“We knew that Porter Davis was a problem,” he says. “That was being reflected in the data that we were getting from our members that were trading with them. We could see the slowdown in their payments over a period of time. It wasn’t drastic, but it was definitely an increase in the amount that they had outstanding … certainly since Christmas.”
Clark says the construction industry now accounts for about 31 per cent of all insolvencies—up from 26 per cent last financial year—and there has been a substantial rise in the accumulation of debt above 60 days.
“We’re expecting that to go higher,” he says. “We know there’s quite a lot of cashflow issues at the moment … the potential for bad debt is huge.
“We’ve definitely seen a shift from around about November-December last year.
“Total debt outstanding above 60 days has gone up probably 3 to 3.5 per cent in the last few months … that’s a pretty big increase and a significant amount of money when you’re looking at $2.4 billion worth of trading data a month.”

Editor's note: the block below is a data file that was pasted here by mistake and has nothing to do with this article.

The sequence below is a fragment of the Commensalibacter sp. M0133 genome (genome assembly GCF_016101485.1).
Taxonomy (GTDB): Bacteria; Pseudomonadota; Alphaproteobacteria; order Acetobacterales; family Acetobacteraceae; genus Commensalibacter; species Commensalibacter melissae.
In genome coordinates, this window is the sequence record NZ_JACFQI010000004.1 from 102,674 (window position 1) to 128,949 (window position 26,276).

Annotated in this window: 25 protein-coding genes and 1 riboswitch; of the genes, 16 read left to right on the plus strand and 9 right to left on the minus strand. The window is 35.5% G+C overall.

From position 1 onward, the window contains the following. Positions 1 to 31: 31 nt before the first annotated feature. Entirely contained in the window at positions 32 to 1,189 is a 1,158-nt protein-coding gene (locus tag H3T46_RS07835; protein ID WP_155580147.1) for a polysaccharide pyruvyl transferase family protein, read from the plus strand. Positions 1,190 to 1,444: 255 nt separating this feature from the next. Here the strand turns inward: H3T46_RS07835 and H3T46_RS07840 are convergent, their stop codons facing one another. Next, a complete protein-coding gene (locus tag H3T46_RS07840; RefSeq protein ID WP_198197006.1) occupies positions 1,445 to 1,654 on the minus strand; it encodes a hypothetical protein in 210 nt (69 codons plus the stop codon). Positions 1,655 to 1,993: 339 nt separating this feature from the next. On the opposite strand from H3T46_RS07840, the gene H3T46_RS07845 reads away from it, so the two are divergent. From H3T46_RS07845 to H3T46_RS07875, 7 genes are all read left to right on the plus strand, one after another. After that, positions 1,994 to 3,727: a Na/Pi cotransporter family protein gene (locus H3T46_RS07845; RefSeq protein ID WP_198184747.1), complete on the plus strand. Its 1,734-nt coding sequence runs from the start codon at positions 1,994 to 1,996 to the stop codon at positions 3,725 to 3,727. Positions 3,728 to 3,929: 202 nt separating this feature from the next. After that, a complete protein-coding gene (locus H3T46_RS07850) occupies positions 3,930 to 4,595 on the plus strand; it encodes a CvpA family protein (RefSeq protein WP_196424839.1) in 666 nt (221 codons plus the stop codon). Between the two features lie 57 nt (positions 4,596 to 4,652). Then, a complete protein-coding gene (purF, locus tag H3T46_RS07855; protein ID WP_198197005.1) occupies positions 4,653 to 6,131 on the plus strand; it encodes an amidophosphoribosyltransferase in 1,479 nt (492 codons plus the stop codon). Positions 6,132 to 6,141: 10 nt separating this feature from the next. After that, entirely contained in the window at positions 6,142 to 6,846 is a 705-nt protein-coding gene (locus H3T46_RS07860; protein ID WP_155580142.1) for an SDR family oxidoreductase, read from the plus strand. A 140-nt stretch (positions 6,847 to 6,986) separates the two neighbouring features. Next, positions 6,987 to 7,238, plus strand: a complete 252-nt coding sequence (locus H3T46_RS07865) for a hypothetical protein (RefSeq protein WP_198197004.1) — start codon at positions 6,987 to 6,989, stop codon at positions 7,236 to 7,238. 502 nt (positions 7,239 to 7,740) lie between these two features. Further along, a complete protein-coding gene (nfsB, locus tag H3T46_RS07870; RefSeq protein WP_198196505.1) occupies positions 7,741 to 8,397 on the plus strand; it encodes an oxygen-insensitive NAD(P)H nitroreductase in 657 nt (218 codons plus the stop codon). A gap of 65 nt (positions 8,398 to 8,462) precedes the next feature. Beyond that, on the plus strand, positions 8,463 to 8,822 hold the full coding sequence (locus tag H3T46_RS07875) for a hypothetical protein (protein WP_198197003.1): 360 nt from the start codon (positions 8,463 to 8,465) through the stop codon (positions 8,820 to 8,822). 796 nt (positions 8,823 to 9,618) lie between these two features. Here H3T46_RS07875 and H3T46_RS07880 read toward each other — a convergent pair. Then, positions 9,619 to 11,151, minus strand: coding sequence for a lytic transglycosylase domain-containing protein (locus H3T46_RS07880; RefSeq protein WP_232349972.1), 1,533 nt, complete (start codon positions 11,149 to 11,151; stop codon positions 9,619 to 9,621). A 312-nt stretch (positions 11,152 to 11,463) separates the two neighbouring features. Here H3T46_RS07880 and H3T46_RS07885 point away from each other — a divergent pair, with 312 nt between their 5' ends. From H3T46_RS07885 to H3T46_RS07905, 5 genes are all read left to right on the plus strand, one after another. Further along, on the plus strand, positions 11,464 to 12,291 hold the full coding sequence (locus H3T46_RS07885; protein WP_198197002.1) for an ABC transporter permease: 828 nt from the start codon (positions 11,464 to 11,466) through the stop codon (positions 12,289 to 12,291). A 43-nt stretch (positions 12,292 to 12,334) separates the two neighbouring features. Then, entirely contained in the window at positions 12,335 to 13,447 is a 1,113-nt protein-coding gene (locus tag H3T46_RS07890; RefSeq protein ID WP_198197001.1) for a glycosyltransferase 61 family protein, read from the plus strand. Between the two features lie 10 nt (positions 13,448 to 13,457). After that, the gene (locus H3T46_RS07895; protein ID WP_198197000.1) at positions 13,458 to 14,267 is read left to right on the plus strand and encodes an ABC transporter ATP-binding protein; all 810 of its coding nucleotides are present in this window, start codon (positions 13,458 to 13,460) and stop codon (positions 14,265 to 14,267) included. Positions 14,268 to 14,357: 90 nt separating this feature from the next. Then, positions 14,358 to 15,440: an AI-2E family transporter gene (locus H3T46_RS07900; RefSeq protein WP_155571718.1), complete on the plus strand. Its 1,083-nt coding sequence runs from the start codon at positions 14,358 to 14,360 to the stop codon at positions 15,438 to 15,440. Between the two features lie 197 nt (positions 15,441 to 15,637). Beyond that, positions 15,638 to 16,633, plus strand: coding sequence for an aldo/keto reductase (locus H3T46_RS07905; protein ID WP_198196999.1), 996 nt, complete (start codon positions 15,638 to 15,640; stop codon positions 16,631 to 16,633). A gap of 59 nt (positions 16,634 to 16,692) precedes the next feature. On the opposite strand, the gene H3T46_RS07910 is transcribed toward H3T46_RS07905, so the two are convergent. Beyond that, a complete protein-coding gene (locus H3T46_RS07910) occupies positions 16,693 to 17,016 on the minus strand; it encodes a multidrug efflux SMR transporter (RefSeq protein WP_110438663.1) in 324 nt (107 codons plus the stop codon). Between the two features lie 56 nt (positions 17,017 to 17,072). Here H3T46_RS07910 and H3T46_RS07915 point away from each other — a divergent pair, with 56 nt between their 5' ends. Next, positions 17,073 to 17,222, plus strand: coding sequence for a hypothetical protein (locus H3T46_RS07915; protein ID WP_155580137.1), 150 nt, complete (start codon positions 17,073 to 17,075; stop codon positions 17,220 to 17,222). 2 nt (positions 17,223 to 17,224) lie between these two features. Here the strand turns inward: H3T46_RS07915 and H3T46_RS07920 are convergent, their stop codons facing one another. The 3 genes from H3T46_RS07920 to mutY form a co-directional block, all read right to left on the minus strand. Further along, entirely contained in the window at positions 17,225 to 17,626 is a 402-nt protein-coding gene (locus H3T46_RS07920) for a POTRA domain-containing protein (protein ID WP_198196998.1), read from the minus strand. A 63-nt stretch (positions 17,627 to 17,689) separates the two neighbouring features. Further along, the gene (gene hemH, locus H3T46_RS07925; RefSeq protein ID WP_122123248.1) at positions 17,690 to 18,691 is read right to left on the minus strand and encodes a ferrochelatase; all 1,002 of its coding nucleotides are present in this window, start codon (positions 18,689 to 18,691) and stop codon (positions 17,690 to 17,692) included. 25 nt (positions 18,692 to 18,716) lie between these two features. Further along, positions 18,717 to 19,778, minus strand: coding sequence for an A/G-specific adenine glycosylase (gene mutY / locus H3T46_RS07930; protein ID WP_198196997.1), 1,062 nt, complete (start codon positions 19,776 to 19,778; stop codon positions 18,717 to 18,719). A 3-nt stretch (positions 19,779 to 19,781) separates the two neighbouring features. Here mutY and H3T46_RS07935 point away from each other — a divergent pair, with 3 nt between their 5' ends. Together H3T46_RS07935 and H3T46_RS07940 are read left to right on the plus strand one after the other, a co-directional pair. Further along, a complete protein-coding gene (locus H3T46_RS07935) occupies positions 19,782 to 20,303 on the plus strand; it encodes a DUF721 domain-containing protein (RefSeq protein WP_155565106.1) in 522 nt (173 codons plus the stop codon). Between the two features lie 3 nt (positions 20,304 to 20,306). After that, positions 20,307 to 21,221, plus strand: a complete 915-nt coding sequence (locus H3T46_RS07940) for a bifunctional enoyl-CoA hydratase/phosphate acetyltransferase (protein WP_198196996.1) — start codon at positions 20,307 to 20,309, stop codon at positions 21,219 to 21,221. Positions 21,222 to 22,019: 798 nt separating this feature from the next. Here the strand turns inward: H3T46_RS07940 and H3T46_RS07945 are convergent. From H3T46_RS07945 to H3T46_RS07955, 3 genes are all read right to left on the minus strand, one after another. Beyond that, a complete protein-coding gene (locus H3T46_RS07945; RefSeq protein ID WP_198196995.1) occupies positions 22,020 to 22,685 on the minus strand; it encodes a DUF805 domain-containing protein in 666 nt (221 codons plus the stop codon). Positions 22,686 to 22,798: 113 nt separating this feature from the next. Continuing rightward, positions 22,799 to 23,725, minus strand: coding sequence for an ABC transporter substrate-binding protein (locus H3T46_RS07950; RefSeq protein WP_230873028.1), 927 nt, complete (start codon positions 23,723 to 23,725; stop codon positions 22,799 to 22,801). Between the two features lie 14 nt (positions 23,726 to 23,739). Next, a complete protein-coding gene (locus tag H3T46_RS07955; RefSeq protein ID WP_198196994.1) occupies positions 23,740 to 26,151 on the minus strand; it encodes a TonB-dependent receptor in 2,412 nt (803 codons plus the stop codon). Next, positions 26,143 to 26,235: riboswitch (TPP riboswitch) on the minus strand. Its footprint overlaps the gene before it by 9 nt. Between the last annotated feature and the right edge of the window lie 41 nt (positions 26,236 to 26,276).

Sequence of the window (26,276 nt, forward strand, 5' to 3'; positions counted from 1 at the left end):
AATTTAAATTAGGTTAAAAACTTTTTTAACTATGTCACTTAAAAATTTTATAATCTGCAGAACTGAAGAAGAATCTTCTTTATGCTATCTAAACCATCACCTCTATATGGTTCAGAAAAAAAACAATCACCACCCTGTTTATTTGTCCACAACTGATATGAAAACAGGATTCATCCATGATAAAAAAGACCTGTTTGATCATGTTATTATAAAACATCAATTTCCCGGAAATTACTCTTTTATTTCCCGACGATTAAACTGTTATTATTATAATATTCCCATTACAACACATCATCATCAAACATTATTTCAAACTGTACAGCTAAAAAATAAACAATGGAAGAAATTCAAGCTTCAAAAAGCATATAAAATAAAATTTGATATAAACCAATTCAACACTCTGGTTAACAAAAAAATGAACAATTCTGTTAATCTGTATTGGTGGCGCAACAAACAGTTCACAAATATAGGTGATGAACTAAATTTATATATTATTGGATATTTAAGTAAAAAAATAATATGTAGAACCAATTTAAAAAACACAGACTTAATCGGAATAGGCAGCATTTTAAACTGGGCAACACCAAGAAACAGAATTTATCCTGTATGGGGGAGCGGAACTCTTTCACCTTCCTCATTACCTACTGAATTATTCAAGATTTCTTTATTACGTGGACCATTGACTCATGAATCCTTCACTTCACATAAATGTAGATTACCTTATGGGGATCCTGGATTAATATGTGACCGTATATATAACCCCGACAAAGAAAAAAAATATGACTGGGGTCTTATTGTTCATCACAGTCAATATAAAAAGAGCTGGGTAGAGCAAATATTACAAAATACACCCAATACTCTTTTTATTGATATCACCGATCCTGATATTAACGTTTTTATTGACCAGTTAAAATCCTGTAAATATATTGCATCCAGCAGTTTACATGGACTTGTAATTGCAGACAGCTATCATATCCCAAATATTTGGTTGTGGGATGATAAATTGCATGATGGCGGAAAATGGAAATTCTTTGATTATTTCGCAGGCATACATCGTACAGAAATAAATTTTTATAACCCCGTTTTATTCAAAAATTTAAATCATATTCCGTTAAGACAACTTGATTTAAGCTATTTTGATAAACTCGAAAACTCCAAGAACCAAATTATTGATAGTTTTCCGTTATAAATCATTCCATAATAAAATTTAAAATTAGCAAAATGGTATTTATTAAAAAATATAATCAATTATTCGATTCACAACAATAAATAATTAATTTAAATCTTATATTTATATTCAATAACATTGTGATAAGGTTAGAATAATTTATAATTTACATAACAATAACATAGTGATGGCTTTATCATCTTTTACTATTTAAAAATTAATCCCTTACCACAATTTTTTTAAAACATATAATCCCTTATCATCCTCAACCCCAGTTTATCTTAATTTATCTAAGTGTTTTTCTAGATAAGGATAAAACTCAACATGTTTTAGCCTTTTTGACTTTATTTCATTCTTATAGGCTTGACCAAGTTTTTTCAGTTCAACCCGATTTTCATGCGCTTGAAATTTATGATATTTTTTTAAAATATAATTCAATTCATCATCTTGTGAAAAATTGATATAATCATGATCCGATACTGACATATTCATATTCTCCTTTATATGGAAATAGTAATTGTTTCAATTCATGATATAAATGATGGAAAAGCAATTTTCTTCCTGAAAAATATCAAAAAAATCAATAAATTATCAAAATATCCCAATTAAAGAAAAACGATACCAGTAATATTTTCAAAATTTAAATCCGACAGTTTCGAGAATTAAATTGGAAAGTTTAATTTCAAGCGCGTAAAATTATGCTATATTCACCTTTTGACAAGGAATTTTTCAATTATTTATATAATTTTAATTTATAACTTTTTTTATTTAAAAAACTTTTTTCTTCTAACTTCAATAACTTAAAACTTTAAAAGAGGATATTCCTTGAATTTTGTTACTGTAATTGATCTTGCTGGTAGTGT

Clark says the pain is being felt “across the board … the entire industry”.
“However, we do expect to see possibly another one or two of the larger project home builders go under. That’s just speculation … but we do know there’s plenty of pain and that particular sector is carrying the brunt of it.”
Stephens agrees there is still a world of hurt ahead in coming months for the industry.
“The effect of that is the building companies that are still in business that have got orders placed with those sub-contractors that get wiped out by these large companies, they’ve now got to place orders with other sub-contractors.
“And typically at higher prices, which again will affect their profitability so it’s a terrible domino effect, apart from all the distress and anguish it causes these companies that are going under.”